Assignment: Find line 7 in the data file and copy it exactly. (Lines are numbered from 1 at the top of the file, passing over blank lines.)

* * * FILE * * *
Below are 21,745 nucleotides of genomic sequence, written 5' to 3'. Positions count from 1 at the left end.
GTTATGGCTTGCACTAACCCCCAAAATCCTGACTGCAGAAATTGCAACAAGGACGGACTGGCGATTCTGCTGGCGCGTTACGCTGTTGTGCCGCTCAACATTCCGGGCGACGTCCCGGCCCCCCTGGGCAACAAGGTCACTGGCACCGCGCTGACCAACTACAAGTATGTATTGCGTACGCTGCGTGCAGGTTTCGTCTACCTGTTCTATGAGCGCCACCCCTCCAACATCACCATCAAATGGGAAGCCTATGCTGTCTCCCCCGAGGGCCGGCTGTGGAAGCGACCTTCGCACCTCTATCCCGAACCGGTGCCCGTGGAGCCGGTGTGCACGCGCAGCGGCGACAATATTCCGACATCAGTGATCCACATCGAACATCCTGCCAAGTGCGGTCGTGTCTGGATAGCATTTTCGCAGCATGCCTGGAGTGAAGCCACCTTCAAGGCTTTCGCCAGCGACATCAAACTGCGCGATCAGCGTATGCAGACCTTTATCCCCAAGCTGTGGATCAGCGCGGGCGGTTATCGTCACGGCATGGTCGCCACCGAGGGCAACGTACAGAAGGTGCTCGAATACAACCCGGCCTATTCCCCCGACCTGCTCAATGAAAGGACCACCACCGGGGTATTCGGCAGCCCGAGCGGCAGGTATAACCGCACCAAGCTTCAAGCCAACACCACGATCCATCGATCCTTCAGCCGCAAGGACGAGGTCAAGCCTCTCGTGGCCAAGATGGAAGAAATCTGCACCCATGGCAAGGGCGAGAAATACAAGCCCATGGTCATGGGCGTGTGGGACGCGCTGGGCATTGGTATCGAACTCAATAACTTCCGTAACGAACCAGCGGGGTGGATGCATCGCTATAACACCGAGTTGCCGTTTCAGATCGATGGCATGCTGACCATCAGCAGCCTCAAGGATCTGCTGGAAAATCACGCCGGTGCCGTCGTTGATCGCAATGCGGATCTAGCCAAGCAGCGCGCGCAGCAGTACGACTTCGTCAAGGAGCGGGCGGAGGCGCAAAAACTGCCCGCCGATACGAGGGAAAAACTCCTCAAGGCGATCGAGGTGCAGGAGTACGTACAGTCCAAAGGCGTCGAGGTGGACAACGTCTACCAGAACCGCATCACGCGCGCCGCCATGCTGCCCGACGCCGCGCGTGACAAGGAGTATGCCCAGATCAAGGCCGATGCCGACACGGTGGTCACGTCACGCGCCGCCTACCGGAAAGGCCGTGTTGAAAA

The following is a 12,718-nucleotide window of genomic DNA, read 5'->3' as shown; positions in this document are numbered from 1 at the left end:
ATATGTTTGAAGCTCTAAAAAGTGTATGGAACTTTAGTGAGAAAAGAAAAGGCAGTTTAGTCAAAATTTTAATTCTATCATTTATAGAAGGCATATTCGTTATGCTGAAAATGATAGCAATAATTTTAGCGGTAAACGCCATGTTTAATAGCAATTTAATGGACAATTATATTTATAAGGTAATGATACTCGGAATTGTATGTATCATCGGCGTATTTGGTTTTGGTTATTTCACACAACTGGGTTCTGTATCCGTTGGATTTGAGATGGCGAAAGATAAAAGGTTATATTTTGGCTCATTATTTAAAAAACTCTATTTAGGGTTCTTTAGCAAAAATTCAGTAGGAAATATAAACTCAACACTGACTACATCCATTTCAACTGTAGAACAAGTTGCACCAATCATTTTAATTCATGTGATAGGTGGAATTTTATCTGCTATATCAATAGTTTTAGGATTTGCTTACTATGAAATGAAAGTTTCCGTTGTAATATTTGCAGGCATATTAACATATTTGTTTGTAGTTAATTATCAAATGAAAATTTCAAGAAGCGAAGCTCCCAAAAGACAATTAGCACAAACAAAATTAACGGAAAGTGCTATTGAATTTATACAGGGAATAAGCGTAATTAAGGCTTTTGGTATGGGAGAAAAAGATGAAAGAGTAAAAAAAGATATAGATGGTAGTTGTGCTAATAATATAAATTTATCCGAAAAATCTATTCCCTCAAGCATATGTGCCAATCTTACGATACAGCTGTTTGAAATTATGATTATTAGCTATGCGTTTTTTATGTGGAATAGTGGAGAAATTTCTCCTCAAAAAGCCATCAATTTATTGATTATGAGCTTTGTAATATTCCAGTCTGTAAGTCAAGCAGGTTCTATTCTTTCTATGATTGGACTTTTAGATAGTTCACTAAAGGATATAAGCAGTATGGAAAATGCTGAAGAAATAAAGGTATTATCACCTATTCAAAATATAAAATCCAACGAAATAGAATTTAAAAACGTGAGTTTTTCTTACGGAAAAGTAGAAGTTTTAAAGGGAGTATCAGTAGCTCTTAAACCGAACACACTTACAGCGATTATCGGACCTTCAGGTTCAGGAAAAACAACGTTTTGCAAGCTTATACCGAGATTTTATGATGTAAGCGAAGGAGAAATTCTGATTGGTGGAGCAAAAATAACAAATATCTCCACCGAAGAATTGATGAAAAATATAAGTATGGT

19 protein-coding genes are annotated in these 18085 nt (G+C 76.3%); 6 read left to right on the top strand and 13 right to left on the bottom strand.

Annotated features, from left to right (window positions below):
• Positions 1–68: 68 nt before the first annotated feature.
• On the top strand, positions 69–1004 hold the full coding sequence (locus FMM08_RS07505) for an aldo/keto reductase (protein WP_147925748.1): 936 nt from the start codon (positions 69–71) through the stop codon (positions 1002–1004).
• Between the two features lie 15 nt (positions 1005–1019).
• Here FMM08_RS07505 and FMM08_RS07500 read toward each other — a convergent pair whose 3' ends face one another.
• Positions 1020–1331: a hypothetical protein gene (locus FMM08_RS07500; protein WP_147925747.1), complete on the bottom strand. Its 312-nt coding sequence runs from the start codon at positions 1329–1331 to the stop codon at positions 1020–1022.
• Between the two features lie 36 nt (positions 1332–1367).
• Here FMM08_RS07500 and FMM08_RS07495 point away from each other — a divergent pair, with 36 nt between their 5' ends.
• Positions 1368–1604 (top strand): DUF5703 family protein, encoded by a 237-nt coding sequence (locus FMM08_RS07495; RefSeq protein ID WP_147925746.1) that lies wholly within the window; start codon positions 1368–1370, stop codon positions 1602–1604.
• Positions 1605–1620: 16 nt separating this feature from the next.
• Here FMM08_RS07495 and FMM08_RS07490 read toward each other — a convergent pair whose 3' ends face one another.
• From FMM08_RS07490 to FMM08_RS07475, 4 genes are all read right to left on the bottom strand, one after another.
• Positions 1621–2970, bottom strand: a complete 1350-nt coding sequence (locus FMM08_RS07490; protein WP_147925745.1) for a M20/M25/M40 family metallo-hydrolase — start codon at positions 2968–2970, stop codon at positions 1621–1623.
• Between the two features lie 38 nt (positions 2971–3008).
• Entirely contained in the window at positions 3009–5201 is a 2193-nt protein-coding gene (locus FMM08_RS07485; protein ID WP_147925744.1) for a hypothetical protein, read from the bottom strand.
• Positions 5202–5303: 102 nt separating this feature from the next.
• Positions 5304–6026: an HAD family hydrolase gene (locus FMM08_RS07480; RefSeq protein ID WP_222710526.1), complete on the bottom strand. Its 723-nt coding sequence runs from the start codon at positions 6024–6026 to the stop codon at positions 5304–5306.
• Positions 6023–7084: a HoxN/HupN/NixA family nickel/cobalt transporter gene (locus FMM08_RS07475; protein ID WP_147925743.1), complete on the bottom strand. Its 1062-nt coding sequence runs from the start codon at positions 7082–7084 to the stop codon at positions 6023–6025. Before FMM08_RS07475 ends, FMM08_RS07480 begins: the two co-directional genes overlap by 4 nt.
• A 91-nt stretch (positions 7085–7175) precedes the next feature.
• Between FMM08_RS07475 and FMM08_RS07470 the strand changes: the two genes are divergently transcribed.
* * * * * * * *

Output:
• Positions 1–68: 68 nt before the first annotated feature.